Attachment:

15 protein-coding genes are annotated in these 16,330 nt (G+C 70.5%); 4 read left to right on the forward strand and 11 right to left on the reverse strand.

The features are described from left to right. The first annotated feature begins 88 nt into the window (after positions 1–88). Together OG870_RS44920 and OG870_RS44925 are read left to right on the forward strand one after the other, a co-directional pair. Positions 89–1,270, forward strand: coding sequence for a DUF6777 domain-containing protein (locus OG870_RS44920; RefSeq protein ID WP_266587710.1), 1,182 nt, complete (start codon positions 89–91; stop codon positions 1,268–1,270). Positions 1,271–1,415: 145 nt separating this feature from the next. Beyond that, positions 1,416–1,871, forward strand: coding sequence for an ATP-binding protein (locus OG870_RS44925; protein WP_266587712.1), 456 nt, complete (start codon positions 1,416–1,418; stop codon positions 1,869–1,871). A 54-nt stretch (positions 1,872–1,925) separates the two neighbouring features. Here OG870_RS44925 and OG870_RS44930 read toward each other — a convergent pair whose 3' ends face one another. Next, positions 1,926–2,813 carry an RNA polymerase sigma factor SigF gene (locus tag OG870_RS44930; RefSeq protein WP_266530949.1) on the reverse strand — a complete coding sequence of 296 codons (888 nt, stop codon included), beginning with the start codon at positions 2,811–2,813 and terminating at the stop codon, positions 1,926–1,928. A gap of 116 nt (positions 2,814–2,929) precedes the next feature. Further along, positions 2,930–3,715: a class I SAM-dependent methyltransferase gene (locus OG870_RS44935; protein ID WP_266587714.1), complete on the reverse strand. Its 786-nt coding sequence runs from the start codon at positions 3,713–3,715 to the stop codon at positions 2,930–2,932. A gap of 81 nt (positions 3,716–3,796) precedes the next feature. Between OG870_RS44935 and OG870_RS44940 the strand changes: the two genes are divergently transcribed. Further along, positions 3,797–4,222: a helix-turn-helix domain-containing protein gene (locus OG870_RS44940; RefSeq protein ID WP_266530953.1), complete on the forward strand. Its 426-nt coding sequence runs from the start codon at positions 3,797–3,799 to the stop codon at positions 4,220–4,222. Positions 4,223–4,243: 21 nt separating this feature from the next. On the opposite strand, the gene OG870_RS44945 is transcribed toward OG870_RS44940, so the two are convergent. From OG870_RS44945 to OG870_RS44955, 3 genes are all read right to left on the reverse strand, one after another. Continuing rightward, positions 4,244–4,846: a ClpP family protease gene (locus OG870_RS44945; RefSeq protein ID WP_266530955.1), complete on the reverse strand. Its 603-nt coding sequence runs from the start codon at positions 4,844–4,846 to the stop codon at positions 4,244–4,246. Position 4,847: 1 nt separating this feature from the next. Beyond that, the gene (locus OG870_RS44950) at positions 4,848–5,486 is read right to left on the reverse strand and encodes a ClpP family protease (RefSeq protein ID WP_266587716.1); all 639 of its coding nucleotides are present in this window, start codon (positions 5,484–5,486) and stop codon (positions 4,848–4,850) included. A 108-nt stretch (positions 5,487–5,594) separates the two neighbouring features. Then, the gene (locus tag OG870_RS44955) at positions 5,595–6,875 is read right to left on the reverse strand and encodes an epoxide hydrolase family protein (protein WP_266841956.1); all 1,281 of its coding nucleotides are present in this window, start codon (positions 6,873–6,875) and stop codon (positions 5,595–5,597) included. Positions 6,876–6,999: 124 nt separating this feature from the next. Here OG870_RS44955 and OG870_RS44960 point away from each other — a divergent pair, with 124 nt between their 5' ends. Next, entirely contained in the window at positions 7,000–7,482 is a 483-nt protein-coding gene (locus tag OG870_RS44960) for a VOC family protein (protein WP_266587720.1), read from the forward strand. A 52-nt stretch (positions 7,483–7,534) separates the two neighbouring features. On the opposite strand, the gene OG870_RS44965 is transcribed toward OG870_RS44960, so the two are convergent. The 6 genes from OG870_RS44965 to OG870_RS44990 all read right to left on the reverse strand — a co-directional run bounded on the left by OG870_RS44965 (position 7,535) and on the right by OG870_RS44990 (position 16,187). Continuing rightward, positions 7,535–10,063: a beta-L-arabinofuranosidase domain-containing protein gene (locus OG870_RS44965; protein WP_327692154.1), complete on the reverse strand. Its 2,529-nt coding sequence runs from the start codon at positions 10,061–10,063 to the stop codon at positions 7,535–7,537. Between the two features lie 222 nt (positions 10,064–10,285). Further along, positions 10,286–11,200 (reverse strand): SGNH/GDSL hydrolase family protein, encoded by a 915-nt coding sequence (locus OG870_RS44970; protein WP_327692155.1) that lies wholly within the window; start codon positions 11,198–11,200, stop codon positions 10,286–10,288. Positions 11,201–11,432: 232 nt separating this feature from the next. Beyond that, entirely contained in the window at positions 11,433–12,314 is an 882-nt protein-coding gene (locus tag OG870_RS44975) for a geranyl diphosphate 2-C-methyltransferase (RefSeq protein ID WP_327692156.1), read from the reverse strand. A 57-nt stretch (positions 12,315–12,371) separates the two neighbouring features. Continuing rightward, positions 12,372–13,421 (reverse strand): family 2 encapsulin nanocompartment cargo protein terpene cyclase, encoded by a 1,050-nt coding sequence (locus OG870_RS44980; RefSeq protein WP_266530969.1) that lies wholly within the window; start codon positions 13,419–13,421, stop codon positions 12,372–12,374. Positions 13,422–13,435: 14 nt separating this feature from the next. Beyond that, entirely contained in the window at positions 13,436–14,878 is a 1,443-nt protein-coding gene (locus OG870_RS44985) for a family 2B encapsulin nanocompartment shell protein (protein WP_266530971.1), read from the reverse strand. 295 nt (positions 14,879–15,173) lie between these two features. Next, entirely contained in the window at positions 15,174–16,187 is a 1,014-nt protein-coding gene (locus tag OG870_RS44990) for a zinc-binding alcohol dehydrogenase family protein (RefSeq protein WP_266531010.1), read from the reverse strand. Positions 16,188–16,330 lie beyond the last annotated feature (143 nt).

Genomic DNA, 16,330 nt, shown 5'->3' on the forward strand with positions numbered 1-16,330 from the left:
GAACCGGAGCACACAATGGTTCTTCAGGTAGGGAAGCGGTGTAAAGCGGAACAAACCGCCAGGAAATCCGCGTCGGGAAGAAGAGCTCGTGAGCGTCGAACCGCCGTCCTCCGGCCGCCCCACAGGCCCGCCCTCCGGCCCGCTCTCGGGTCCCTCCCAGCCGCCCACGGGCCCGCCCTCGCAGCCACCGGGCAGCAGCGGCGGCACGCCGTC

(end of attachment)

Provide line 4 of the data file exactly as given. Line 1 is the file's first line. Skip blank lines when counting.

GAACCGGAGCACACAATGGTTCTTCAGGTAGGGAAGCGGTGTAAAGCGGAACAAACCGCCAGGAAATCCGCGTCGGGAAGAAGAGCTCGTGAGCGTCGAACCGCCGTCCTCCGGCCGCCCCACAGGCCCGCCCTCCGGCCCGCTCTCGGGTCCCTCCCAGCCGCCCACGGGCCCGCCCTCGCAGCCACCGGGCAGCAGCGGCGGCACGCCGTC